Saturday, 24 December 2016

Sutton Foster in SWEET CHARITY Presented by The New Group

          SWEET CHARITY has always been an odd duck of a musical comedy. Bob Fosse created it as a vehicle for his muse and ex-wife Gwen Verdon. Based on Federico Fellini's film NIGHTS OF CABIRIA, created for his wife, Giulietta Massina, SWEET CHARITY boasted top level creative talent, composer Cy Coleman, lyricist Dorothy Fields and book writer Neil Simon. The Coleman score is his best and Fields' lyrics perfectly capture the major characters. The problem for audiences used to more integrated numbers is that Fosse also insisted on novelty numbers that could showcase his choreography. So the show stops so Charity (Sutton Foster) and her new beau, the dangerously neurotic Oscar (Shuler Hensley) can go to a beatnik church for a novelty number, "The Rhythm of Life" and stop again right before the denouement for "I Love to Cry at Weddings." Old fashioned musicals did this, even in the mid-1960s (think "Turkey Turkey Time" from PROMISES, PROMISES). One has to accept this convention and enjoy the numbers for their own sake. The major problem with reviving SWEET CHARITY fifty years after its opening is that it is no longer possible to laugh at the awful things that happen to the central character. This revival, directed by Leigh Silverman, takes Charity's. situation seriously while keeping much of the fun in the show.
      Charity is what used to be called a "taxi dancer," a girl you hired by the minute (remember the Rodgers and Hart song, "Ten Cents a Dance"), to dance with and be nice to paying male customers. In our less subtle age, they have been replaced by pole dancers. Charity's problem is, as she confesses, that she's "too giving," particularly of her sexual favors. She wants desperately to be loved but picks the wrong men to love her. The men in this musical are a pretty rum bunch. Silverman has rearranged the order of scenes and songs to allow us to take Charity seriously, ending with Charity at a kind of crossroads, realizing that she can't continue to live her life as she has. Unlike her cynical colleagues at the ballroom, Charity is a hopeless optimist. By the end, she has grown up a bit.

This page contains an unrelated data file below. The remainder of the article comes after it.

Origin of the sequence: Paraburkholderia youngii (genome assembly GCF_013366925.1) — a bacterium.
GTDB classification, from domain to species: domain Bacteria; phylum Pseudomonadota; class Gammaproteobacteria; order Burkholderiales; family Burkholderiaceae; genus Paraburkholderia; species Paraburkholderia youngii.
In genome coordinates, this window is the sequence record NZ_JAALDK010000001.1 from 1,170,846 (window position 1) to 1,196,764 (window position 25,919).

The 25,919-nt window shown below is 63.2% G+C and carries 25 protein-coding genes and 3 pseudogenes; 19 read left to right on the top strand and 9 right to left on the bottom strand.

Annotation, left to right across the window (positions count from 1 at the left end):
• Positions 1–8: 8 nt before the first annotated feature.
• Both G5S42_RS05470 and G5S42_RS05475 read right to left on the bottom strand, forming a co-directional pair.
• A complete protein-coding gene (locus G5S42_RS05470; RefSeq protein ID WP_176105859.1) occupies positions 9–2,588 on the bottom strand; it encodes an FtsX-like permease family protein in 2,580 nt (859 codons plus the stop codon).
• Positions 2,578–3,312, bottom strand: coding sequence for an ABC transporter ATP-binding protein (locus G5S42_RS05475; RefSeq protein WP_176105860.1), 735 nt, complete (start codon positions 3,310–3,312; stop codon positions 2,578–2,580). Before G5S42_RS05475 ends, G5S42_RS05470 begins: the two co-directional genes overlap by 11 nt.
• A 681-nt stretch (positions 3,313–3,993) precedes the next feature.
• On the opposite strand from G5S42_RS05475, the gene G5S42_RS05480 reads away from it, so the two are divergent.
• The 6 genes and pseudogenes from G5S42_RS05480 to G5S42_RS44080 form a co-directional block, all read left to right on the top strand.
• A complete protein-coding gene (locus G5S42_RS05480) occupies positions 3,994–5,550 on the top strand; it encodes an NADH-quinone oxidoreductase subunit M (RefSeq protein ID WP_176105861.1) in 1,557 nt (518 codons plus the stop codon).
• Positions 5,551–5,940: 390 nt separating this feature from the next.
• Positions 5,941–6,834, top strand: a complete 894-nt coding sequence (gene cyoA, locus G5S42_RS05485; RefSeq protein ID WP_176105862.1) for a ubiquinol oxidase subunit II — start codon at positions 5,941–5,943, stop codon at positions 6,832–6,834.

The New Group has given SWEET CHARITY a fine, small-scale production. Silverman's staging on the thrust stage flows beautifully. Joshua Bergasse isn't Fosse, but the choreography is more than good enough. The cast couldn't be better. Sutton Foster can't do vulnerable as well as Verdon did, but she is winning as this cockeyed optimist. And, of course, she sings splendidly. She's not as good a dancer as Verdon, but that's setting the highest possible standard. Shuler Hensley makes the neurotic Oscar a real character. Joel Perez is excellent in all the other male leading roles. Asmeret Ghebremichael and Emily Padgett sing and dance superbly as Charity's sidekicks. The rest of the company are of the amazingly high caliber one expects in a New York musical. Special kudos to the six piece all-female band. Bravos all around.  

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